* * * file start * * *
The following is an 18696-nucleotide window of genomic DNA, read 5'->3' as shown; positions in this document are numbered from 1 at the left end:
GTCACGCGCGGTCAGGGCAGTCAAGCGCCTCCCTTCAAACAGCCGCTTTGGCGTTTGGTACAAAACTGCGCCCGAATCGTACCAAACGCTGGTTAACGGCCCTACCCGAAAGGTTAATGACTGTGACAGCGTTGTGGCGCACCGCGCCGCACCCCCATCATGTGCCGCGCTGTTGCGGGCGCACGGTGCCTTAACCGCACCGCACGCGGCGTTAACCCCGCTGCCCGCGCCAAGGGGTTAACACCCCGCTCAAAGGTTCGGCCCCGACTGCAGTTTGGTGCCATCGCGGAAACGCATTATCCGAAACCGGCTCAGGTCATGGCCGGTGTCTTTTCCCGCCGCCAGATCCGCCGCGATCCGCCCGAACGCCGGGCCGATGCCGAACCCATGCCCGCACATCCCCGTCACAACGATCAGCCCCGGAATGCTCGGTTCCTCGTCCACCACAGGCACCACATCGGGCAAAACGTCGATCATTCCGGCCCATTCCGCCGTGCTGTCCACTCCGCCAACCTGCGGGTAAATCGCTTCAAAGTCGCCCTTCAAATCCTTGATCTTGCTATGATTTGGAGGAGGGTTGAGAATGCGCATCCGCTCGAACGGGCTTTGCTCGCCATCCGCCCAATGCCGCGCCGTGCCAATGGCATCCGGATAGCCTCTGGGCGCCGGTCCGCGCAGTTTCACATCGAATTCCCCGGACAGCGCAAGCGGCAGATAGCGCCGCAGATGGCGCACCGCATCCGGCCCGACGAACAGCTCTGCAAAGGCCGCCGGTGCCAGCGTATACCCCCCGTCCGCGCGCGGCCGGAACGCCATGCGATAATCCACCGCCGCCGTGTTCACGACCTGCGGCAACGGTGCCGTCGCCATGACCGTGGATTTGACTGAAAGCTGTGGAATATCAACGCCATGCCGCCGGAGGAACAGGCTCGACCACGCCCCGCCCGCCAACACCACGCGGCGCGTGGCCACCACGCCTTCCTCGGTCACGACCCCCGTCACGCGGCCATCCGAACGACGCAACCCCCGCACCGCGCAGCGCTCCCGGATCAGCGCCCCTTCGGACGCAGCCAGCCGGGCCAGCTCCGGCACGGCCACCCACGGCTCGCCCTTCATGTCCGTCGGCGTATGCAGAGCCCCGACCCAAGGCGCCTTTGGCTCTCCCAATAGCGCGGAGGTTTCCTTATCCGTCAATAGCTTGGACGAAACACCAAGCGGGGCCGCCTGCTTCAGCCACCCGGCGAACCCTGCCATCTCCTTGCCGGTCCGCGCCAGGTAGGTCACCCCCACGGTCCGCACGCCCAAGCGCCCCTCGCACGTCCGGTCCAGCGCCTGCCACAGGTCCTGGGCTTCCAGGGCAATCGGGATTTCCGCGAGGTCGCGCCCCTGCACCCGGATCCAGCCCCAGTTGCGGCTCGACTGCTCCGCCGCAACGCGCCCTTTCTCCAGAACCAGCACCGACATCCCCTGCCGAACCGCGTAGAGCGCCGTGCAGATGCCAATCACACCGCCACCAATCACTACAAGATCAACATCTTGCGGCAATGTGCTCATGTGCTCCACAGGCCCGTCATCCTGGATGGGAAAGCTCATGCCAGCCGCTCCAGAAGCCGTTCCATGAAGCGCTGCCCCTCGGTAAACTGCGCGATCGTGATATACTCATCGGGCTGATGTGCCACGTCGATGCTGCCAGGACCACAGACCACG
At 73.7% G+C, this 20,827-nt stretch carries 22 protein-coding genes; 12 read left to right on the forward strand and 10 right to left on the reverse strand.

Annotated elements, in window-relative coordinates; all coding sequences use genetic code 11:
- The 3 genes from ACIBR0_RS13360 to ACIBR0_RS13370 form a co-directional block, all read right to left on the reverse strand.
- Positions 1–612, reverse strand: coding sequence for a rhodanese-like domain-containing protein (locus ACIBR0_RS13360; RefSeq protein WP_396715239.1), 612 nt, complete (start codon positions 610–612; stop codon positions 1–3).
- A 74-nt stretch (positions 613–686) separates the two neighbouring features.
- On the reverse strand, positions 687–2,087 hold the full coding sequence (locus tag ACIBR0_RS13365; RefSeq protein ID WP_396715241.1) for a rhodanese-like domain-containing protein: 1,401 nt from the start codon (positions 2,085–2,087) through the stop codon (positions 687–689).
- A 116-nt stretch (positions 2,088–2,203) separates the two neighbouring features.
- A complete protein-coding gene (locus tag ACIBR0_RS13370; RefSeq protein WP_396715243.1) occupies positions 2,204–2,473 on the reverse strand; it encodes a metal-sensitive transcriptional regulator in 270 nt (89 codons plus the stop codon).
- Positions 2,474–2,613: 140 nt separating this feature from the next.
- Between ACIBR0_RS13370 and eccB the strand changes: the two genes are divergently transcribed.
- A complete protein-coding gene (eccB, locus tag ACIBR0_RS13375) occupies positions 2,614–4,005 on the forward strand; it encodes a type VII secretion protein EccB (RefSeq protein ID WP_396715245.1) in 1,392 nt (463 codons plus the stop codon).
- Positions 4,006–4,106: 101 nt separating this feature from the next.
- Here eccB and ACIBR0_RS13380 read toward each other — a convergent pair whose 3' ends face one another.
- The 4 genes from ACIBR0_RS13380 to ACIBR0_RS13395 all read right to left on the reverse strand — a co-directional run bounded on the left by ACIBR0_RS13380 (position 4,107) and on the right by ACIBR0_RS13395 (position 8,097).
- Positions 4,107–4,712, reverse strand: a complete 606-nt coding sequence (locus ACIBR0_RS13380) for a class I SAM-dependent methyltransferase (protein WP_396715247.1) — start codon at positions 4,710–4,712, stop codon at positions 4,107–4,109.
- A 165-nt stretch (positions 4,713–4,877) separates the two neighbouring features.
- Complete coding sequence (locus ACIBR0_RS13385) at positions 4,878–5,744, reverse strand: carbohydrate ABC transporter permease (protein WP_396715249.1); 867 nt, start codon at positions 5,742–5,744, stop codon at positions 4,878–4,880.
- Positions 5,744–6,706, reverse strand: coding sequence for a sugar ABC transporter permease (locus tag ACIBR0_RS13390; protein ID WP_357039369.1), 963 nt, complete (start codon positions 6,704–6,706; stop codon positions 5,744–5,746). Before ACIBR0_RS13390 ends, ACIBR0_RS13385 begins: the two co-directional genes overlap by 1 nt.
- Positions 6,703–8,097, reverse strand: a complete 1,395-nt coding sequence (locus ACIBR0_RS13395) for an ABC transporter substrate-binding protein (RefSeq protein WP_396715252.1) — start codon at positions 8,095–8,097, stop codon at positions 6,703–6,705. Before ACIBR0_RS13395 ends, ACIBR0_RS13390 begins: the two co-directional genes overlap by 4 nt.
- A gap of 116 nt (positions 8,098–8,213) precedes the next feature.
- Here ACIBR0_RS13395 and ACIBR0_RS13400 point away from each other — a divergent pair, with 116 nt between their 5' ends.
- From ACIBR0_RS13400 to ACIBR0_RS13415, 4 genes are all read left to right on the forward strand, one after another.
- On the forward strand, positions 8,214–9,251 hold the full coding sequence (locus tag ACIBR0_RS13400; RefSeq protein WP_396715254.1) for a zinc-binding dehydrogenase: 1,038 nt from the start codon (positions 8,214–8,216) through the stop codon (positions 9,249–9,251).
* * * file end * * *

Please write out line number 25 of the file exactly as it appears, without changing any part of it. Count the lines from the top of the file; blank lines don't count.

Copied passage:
- On the forward strand, positions 8,214–9,251 hold the full coding sequence (locus tag ACIBR0_RS13400; RefSeq protein WP_396715254.1) for a zinc-binding dehydrogenase: 1,038 nt from the start codon (positions 8,214–8,216) through the stop codon (positions 9,249–9,251).